NBA Seattle: Prospect of the NBA Returning to Seattle Looks Extremely Promising

It has been eight long year since the Seattle SuperSonics left the Pacific Northwest.

Now, it seems Seattle is closer to getting the Sonics and the NBA back in Seattle.

Back in mid-October, the fine people at SB Nation’s Sonics Rising reported that expansion was “on the table” for the NBA with a new CBA widely reported to be in the works. After seeing the Kings rescued and new arenas being built in other cities, this has been Seattle’s best shot to reenter the league.

Within the week, news came out about Chris Hansen (the driving force behind bringing back the Sonics) buying even more land in SoDo.

So things were obviously looking positive for Seattle’s efforts to restore professional men’s basketball to the Emerald City.

There was also this nugget from a David Aldridge article about the subject of basketball in the Pacific Northwest’s largest city. The writer quoted “a very high ranking executive of one of the league’s 29 teams.” Said executive was quoted as saying “Seattle is a far better market than at least 10 NBA cities.”

So hey, we’ve got that going for us.

While there was obvious caution seeing as we’ve swung and miss with the league before, things were looking up.

Then this wonderful (at least for those who want to see the National Basketball Association back in the Pacific Northwest) news broke. King 5’s Chris Daniels reported that Hansen and company are offering to privately fund the new SoDo arena, as well as helping to fund the Lander Street overpass.

Additionally, Daniels’ reports also states that the offer is “conditioned on the city agreeing to vacate a one-block stretch of Occidental Avenue and the addition of several tax credits.”

The website behind Hansen’s efforts to build a new arena also announced the news.

What’s more, according to a tweet from Daniels, Seattle Council president Bruce Harrell calls the offer to privately fund the arena a “game changer.” You can see the entire tweet below.

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It is extremely positive news for hoop fans in Seattle. While it by no means ensures that a team will come, it is a massive step forward in the grand scheme of things if Hansen is able to privately fund the arena and the overpass.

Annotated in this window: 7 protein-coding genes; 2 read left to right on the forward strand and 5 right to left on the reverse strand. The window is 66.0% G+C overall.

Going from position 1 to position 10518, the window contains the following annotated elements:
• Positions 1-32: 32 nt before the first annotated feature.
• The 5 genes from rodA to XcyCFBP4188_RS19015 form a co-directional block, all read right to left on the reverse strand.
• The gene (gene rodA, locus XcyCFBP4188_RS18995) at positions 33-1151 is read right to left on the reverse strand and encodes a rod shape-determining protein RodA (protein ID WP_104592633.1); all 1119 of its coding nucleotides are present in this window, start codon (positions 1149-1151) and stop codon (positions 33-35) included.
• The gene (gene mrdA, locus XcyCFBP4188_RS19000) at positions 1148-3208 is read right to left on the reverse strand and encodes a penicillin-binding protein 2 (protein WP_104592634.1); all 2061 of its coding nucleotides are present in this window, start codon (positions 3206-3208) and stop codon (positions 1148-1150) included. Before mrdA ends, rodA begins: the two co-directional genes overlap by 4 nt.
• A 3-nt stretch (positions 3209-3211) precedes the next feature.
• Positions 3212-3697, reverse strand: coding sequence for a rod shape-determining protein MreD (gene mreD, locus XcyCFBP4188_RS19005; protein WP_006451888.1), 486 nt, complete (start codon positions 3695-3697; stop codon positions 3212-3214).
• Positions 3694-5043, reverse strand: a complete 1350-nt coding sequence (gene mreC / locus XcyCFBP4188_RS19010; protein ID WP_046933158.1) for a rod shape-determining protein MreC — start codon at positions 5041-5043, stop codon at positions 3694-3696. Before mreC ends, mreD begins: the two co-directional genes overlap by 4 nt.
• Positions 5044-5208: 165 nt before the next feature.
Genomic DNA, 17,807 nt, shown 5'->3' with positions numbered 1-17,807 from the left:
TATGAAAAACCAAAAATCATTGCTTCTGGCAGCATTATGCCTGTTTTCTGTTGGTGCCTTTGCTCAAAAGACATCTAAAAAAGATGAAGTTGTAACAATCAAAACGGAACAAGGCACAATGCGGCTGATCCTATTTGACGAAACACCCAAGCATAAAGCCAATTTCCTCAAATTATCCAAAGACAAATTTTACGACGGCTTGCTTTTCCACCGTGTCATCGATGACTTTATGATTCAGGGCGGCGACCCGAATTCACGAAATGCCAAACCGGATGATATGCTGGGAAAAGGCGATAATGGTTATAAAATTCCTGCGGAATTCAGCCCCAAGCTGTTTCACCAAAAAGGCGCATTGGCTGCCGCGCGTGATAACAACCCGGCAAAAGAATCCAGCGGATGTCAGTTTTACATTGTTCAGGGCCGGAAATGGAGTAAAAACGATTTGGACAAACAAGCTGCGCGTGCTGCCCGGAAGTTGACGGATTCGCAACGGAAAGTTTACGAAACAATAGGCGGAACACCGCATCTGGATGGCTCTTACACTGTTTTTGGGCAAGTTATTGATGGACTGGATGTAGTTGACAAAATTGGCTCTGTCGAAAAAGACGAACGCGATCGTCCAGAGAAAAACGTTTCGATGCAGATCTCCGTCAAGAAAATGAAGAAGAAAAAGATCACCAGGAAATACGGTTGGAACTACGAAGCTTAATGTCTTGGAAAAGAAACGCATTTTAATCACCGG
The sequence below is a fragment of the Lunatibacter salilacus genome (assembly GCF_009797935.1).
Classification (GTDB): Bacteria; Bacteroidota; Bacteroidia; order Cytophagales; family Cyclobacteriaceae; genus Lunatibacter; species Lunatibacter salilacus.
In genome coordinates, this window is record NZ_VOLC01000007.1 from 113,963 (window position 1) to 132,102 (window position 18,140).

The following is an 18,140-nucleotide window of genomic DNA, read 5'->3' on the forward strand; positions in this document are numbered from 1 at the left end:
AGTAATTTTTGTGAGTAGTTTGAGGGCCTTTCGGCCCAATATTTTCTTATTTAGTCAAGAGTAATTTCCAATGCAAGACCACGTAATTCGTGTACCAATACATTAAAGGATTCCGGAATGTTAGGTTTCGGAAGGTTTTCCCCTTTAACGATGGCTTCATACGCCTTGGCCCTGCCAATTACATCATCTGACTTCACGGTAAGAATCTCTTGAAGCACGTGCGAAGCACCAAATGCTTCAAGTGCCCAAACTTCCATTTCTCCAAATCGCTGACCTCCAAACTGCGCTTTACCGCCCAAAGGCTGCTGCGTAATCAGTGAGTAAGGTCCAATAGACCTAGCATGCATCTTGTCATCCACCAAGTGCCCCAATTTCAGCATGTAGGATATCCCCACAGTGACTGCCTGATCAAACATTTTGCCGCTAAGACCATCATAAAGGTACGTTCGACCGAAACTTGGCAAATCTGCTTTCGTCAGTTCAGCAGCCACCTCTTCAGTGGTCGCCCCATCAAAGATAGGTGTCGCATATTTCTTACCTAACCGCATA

For more on Seattle and the NBA, click here.

Seattle Mariners: 2016 Winners and Losers

Seattle Mariners baseball ended in somewhat disappointing fashion as Seattle finished just three games out of a playoff berth.

The Mariners were in it right up until the second to last day of the season.

Despite the season ending without a long-awaited return to the playoffs, there were plenty of positives to be had.

Here are the winners and losers of the 2016 Seattle Mariners season.

Winner: Edwin Diaz

Edwin Diaz certainly made quite the impression in his rookie season. The flame throwing reliever pitched to a 2.79 ERA while racking up 18 saves in 51.2 innings pitched. He also struck out 88 batters. If you do the math, that comes out at 15.3 punch outs per nine innings. So yeah, this Diaz guy is pretty good.

Diaz will likely continue to close games in Seattle for the better part of the next decade.

Loser: Adam Lind

Acquired from the Milwaukee Brewers for a trio of minor-league prospects, Lind had an opportunity to establish himself as the team’s first baseman for at least the next few seasons.

However, the former Brewer and Blue Jay hit just .239 with a sub-par .286 on-base percentage. It didn’t help that the veteran’s RBI total dipped from 87 in 2015 to just 58 this past season.

Winner: Mike Zunino

It seems that Mike Zunino is once again in Seattle’s plans. The slugging catcher collected 31 RBI, 16 runs scored, 12 home runs and seven doubles in just 55 games. While his .207 batting average isn’t much to write home about, the backstop did produce a career-best .318 on-base percentage and a 1.8 WAR.

Loser: Chris Iannetta

Like Lind, Iannetta was brought in to start. The backstop started his fair share of games (94), but ultimately lost significant playing time to Zunino.

Winner: Ariel Miranda

Acquired for Wade Miley, Miranda turned in a string of quality performances for the M’s down the stretch. The 27-year-old could be a long-term piece in the Pacific Northwest if he continues to put up numbers similar to the 5-2 record and 3.54 ERA he posted in 2016.

Miranda’s performance looks even better when you consider that the pitcher he replaced in the rotation and was traded for, Miley, owned a 4.98 ERA and a 4.76 FIP. Miley also did all that after being traded for both Carson Smith and Roenis Elias.

Losers: Felix Hernandez and Hisashi Iwakuma

Felix Hernandez and Hisashi Iwakuma didn’t have the best seasons compared to their high standards. The duo, who have All-Star Game appearances and numerous Cy Young votes to their name, struggled in 2016. Hernandez’ FIP sat at 4.63, while Iwakuma’s wasn’t much better at 4.27.

Seattle will need the two back at their best next season in order to make a push for the playoffs.